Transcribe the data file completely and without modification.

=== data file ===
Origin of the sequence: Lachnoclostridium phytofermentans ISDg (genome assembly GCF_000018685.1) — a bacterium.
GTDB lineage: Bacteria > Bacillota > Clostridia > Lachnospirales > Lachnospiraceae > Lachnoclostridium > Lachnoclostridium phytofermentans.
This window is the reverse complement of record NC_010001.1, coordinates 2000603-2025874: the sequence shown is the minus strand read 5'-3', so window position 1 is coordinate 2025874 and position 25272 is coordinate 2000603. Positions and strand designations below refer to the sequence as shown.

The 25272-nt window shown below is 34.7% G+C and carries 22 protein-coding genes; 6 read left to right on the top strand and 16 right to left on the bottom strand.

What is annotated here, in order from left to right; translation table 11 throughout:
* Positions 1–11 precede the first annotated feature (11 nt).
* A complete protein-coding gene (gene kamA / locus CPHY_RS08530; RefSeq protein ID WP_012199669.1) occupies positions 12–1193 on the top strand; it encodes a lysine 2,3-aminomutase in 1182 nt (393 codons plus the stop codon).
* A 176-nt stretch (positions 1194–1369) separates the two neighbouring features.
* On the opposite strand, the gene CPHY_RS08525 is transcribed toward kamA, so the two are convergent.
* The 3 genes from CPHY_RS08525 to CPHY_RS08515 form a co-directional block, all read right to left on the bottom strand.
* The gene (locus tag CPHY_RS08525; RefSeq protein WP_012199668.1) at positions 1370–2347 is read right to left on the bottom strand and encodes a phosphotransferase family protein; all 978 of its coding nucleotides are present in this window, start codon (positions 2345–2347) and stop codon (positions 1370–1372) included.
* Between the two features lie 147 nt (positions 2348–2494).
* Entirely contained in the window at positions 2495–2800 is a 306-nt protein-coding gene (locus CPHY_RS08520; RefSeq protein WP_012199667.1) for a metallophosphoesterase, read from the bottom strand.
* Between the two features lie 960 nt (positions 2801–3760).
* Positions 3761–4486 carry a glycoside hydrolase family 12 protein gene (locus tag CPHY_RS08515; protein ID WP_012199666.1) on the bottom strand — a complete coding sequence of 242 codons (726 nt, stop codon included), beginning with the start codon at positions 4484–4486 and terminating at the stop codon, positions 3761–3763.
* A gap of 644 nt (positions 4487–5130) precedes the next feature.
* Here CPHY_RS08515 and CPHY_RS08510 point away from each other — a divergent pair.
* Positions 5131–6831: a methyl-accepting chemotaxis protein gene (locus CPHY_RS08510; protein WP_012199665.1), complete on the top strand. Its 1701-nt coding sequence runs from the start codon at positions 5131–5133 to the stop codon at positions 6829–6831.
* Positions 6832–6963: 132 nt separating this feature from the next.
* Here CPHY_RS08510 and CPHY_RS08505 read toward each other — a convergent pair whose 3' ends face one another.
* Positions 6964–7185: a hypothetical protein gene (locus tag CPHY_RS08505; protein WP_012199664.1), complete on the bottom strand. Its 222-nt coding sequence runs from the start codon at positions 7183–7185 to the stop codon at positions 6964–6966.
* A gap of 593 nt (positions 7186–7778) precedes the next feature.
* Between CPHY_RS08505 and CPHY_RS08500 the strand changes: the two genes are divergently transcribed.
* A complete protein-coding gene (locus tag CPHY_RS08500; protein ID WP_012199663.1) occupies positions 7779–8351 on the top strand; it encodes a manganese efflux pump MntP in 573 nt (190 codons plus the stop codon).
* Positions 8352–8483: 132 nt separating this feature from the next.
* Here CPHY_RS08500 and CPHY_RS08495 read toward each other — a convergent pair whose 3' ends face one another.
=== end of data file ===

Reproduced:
Origin of the sequence: Lachnoclostridium phytofermentans ISDg (genome assembly GCF_000018685.1) — a bacterium.
GTDB lineage: Bacteria > Bacillota > Clostridia > Lachnospirales > Lachnospiraceae > Lachnoclostridium > Lachnoclostridium phytofermentans.
This window is the reverse complement of record NC_010001.1, coordinates 2000603-2025874: the sequence shown is the minus strand read 5'-3', so window position 1 is coordinate 2025874 and position 25272 is coordinate 2000603. Positions and strand designations below refer to the sequence as shown.

The 25272-nt window shown below is 34.7% G+C and carries 22 protein-coding genes; 6 read left to right on the top strand and 16 right to left on the bottom strand.

What is annotated here, in order from left to right; translation table 11 throughout:
* Positions 1–11 precede the first annotated feature (11 nt).
* A complete protein-coding gene (gene kamA / locus CPHY_RS08530; RefSeq protein ID WP_012199669.1) occupies positions 12–1193 on the top strand; it encodes a lysine 2,3-aminomutase in 1182 nt (393 codons plus the stop codon).
* A 176-nt stretch (positions 1194–1369) separates the two neighbouring features.
* On the opposite strand, the gene CPHY_RS08525 is transcribed toward kamA, so the two are convergent.
* The 3 genes from CPHY_RS08525 to CPHY_RS08515 form a co-directional block, all read right to left on the bottom strand.
* The gene (locus tag CPHY_RS08525; RefSeq protein WP_012199668.1) at positions 1370–2347 is read right to left on the bottom strand and encodes a phosphotransferase family protein; all 978 of its coding nucleotides are present in this window, start codon (positions 2345–2347) and stop codon (positions 1370–1372) included.
* Between the two features lie 147 nt (positions 2348–2494).
* Entirely contained in the window at positions 2495–2800 is a 306-nt protein-coding gene (locus CPHY_RS08520; RefSeq protein WP_012199667.1) for a metallophosphoesterase, read from the bottom strand.
* Between the two features lie 960 nt (positions 2801–3760).
* Positions 3761–4486 carry a glycoside hydrolase family 12 protein gene (locus tag CPHY_RS08515; protein ID WP_012199666.1) on the bottom strand — a complete coding sequence of 242 codons (726 nt, stop codon included), beginning with the start codon at positions 4484–4486 and terminating at the stop codon, positions 3761–3763.
* A gap of 644 nt (positions 4487–5130) precedes the next feature.
* Here CPHY_RS08515 and CPHY_RS08510 point away from each other — a divergent pair.
* Positions 5131–6831: a methyl-accepting chemotaxis protein gene (locus CPHY_RS08510; protein WP_012199665.1), complete on the top strand. Its 1701-nt coding sequence runs from the start codon at positions 5131–5133 to the stop codon at positions 6829–6831.
* Positions 6832–6963: 132 nt separating this feature from the next.
* Here CPHY_RS08510 and CPHY_RS08505 read toward each other — a convergent pair whose 3' ends face one another.
* Positions 6964–7185: a hypothetical protein gene (locus tag CPHY_RS08505; protein WP_012199664.1), complete on the bottom strand. Its 222-nt coding sequence runs from the start codon at positions 7183–7185 to the stop codon at positions 6964–6966.
* A gap of 593 nt (positions 7186–7778) precedes the next feature.
* Between CPHY_RS08505 and CPHY_RS08500 the strand changes: the two genes are divergently transcribed.
* A complete protein-coding gene (locus tag CPHY_RS08500; protein ID WP_012199663.1) occupies positions 7779–8351 on the top strand; it encodes a manganese efflux pump MntP in 573 nt (190 codons plus the stop codon).
* Positions 8352–8483: 132 nt separating this feature from the next.
* Here CPHY_RS08500 and CPHY_RS08495 read toward each other — a convergent pair whose 3' ends face one another.